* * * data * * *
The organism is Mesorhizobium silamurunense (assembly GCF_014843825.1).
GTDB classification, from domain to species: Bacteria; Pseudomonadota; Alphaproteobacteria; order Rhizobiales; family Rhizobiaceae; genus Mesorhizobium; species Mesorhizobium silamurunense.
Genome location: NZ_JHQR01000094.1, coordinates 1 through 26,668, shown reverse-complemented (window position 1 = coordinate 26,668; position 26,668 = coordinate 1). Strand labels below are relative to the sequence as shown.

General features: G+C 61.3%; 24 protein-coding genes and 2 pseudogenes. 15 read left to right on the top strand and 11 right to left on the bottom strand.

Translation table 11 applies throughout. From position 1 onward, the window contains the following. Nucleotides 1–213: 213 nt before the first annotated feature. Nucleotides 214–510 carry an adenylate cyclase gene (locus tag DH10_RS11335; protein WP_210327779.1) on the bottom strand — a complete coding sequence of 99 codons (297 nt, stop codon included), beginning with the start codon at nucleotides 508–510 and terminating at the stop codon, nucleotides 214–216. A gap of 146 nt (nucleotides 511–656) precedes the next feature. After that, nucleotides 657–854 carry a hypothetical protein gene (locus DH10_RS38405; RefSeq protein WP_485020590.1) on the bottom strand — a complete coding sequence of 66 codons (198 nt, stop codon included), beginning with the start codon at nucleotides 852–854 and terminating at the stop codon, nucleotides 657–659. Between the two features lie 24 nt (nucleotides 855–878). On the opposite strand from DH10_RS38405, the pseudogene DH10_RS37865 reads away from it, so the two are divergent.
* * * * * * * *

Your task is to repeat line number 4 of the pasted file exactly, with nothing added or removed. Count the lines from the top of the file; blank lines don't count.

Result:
General features: G+C 61.3%; 24 protein-coding genes and 2 pseudogenes. 15 read left to right on the top strand and 11 right to left on the bottom strand.